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  5. I think it would be worth saving just for that elegant trim above the porch -- I hope someone was at least sensitive enough to save that part of it.

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    1. June -- Fretwork or gingerbread is very desirable with antique dealers and collectors. I imagine if it were known that the house was doomed for demolition there would be antiquers inquiring about the fretwork. I doubt if it would be part of the scrap heap. thanks -- barbara

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  6. If there is discretionary money a community can hang on to its historic sites. If there is no money things will be torn down.

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    1. Tabor -- Yes, I agree that discretionary money can help save historic sites. But the many historic homes in private hands are open to being rezoned or scraped. "Scraped" meaning when a buyer of the home buys the house for its neighborhood location and after the sale bulldozes the house to build a modern house on the lot. Scraping has become quite common. thanks -- barbara

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  7. I agree. It's shameful to force someone to move, especially if they've lived in the house for a very long time. And lovely old homes should be preserved. New is not always improved.

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    1. Tammy -- Like your words, "new is not always improved." I always love to see old homes that are loved with nice paint colors, a flourishing landscape. maybe an old service building and some old statuary. thanks -- barbara

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  8. Change really is not always for the best. Unfortunate, but people here think that new is better than preserving the old buildings.

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    1. Michelle -- Your home epitomizes what a great value an old farm house is to the land, your family, and your community. Without it your community would be all the poorer. thanks -- barbara

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  9. It looks like it has seen better days, but not beyond restoration. Maybe some people don't care for history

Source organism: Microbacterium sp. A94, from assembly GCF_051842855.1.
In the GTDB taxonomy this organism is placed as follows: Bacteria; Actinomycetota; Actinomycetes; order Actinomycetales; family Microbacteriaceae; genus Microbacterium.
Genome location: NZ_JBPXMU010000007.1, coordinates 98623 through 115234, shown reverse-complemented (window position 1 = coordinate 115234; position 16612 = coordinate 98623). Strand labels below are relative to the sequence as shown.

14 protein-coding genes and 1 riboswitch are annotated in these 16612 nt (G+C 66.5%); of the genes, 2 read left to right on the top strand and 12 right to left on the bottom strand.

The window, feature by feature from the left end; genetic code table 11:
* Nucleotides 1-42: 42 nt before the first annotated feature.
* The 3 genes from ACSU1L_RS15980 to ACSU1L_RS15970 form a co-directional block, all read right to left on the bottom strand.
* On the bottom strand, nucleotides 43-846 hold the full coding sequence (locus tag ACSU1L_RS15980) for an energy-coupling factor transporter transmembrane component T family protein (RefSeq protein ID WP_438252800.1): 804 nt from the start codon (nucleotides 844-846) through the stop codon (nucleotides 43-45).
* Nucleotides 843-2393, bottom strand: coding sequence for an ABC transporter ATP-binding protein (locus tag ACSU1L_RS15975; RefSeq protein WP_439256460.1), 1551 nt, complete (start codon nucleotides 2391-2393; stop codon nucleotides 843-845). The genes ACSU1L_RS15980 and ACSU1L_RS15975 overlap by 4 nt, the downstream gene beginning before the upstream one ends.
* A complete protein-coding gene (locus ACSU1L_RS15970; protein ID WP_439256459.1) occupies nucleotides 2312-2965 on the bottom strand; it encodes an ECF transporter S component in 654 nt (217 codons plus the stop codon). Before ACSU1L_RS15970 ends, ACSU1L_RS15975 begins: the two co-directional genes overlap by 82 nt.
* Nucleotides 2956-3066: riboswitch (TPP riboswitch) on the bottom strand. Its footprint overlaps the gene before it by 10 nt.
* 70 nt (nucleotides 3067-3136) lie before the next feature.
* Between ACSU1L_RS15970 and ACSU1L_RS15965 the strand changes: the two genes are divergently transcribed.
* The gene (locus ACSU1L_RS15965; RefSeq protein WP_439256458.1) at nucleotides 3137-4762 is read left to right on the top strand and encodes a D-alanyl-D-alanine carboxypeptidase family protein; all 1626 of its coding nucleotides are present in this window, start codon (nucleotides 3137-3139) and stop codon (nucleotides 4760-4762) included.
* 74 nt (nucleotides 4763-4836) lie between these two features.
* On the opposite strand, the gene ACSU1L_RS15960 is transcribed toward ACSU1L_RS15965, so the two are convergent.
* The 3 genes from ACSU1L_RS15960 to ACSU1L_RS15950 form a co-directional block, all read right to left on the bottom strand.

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    1. visualnorway -- I do believe,, like you, that this house still has life in it and could be resurrected to its past glory. thanks -- barbara

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  10. Thank you Barbara for you kind words and for your beautiful photography.

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    1. Carole Anne Carr -- look forward to seeing your new changes. thanks -- barbara

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  11. I, too, hope it was not torn down. You see so many old homesteads that are left to decay and then are eventually torn down or fall down from neglect. I love the trim work on the old houses, they are so beautiful. It would be nice if they would let people go in and save 'parts' of it to be reused. That way it could continue to live on.

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    1. Janet -- It seemed to be an ongoing process of allowing our historic treasures to decay or be torn down. I know that it is expensive to keep an old house in good condition. Perhaps that contributes to the neglect of these lovely old homes.thanks -- barbara

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  12. Exactly...to which we might add "if it ain't broke don't fix it......

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    1. troutbirder -- Oh I like that old saying. Sometimes we don't need to fix it and the house weathers the storm on its own. thanks -- barbara

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  13. We do live in a throw away society...

    Change is a mixed phenomenon. It is inevitable, it is refreshing but also it is terribly sad. It comes in many different forms, doesn't it? I'm sorry to hear of your loss in relation to this lovely house.